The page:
So, yes, we got Josiah Royce. He took up the long Harvard tradition of teaching community, loyalty, and civility. Hiring Royce is a moment of hope for people like me interested in teaching the academic foundations of community. Royce was not just a philosopher. He had the deep practicality of a historian and wrote the best of the early histories of ­California. Royce Hall is the grand centerpiece of the UCLA campus! But if, as Guelzo writes, Royce built up a “vision of a ‘Blessed Community’ aligned with God,” it is an abstracted notion of community grounded in a philosophically individualized ­epistemology. With Palmer’s hiring of Royce, Harvard found someone interested in teaching the philosophy of community; however, much was lost. In Royce’s writings, Harvard turned away from its long-standing tradition of teaching the logic of community constructed upon an epistemology of testimony.

Rick Kennedy
point loma nazarene university
san diego, california

Allen Guelzo’s article in praise of ­Josiah Royce aroused my interest ­because in my book Person and ­Society in American Thought, I covered the same divergence between Royce and ­William James. There, the author’s praise of Royce is understandable, since he maintains the primacy of principle over expediency. But there are deeper difficulties. The pragmatism of James and the instrumentalism of Dewey may have turned the American mind away from philosophy, but Royce’s theory would have called them to substitute abstract metaphysics for a living faith in revealed truth. Royce may have been called “A Defender of the Faith” by some in his time, but his Beloved Community was not a reflection of the communion of saints. It was, rather, a fully humanistic replacement of the Body of Christ and, as such, part of the general movement to make ­theology subordinate to the philosophy of religion.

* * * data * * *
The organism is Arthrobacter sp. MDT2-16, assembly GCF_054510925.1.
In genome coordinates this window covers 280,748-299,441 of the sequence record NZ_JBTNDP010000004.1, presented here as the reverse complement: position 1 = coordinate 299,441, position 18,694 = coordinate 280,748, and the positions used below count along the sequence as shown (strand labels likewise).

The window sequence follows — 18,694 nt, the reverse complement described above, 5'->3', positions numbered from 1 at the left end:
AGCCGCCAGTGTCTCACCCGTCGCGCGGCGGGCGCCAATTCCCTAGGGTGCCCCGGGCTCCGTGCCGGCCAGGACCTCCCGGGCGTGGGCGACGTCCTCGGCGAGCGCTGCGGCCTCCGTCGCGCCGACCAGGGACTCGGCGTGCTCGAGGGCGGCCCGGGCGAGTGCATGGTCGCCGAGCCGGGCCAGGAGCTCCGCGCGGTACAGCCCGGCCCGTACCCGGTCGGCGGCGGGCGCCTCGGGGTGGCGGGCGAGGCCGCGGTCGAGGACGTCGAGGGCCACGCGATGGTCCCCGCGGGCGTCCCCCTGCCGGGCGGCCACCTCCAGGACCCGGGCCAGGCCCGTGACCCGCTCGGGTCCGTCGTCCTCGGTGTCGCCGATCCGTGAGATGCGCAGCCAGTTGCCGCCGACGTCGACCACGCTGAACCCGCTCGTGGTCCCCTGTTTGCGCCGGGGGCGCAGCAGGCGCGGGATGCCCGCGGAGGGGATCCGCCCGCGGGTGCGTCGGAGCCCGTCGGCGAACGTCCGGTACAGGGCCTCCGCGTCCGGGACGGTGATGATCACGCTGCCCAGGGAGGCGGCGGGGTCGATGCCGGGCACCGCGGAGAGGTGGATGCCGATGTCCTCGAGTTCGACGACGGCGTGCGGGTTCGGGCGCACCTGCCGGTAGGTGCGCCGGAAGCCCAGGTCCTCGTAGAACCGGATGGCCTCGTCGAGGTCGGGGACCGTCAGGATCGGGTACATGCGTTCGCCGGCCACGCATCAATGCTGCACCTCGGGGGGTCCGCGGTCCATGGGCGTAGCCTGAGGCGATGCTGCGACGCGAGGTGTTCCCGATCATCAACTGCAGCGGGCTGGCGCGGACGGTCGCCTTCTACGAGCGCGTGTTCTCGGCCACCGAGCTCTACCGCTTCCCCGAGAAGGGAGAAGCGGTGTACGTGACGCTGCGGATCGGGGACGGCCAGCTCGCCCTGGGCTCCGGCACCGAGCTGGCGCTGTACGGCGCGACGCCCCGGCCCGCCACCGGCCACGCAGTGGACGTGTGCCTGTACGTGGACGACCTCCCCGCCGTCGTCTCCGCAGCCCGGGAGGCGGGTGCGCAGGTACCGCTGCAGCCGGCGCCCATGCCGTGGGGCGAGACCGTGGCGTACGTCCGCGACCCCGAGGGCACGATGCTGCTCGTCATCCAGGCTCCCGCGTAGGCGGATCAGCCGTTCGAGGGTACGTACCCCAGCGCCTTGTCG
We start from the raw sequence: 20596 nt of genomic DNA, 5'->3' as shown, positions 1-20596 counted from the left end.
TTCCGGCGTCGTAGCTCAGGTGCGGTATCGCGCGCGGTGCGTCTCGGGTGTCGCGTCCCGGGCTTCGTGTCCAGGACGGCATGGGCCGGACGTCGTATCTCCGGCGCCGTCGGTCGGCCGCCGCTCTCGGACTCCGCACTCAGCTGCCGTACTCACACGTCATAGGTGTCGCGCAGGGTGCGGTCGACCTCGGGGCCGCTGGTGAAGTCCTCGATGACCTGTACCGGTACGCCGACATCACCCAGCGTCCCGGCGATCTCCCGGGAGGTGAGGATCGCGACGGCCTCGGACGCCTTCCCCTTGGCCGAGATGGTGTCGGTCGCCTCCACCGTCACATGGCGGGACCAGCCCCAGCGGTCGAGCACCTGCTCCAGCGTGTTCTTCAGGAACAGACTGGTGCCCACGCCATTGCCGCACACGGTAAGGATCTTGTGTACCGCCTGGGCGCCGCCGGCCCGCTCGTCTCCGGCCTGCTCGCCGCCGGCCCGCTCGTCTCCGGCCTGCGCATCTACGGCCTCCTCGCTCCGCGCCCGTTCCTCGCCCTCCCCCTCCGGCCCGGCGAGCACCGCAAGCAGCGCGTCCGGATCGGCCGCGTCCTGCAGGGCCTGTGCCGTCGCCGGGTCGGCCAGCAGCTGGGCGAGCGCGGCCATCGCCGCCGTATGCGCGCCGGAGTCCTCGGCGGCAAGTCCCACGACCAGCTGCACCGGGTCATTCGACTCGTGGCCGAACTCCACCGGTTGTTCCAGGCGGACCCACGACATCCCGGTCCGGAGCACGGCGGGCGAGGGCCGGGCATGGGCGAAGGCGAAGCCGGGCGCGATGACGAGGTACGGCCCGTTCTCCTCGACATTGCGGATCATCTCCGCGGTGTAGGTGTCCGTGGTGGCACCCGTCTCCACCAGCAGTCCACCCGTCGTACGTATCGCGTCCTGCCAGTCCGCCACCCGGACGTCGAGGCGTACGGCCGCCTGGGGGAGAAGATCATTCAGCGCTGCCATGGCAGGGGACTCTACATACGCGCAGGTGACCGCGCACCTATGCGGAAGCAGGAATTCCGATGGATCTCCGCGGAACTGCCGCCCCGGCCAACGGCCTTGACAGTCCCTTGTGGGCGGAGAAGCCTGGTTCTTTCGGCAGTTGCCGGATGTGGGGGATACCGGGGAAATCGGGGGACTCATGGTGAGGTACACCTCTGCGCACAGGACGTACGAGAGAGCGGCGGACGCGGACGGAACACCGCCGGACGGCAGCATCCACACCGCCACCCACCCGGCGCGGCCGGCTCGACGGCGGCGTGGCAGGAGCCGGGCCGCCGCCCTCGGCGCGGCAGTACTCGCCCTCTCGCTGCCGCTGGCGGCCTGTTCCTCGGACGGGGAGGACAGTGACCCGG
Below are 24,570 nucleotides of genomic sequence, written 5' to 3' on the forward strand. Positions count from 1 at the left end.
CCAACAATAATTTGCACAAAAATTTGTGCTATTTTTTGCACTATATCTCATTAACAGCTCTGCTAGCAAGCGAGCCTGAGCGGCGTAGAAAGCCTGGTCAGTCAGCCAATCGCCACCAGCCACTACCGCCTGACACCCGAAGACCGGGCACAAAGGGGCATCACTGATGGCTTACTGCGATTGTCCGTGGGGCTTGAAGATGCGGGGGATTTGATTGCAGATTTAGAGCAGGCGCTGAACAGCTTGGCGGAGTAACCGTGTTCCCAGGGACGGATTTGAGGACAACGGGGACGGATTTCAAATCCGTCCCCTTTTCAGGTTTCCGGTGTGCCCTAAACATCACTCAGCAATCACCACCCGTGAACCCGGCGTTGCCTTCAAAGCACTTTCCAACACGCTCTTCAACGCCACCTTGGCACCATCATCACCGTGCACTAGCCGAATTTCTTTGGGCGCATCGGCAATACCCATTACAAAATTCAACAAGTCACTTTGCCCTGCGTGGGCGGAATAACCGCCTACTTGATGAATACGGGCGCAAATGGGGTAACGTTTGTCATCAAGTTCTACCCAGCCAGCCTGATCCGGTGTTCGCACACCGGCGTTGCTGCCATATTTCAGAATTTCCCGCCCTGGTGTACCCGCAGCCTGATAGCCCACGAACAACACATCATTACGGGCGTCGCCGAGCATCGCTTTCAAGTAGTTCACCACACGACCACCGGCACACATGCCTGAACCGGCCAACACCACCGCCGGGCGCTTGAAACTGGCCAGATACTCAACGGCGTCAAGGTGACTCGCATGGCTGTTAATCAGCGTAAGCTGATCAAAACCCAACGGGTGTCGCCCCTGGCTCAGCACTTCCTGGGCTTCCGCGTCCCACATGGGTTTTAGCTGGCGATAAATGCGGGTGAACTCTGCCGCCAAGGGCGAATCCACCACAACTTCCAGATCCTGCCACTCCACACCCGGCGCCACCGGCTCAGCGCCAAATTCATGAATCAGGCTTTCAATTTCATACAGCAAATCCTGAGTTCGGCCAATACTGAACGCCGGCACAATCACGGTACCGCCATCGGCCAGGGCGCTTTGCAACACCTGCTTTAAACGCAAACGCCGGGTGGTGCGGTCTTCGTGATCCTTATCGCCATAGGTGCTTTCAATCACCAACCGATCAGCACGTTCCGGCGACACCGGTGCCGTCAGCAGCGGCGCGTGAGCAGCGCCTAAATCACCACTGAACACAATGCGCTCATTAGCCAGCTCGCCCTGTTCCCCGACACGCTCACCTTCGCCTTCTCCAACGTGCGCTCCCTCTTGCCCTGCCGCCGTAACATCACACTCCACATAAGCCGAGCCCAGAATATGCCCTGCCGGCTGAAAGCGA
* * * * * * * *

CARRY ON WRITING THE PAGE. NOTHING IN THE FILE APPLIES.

Royce, like James, studied the major religions of East and West and formed a preference for Christianity because it established a sacred union of the one and the many. But in the post-Reformation world, Royce was convinced that none of the denominations could correct the major problem of belief and action, especially that of sinfulness. In the Roycean view, grave fault was not, as in the Christian tradition, a fall from grace; rather, it evidenced an estrangement in the relationship between the individual and the community. The individual becomes involved in a serious conflict between the demands of the social will and his own unlimited desires for personal autonomy. He sins as he gives preference to his willfulness. These antagonisms intensify as both society and the individual mature.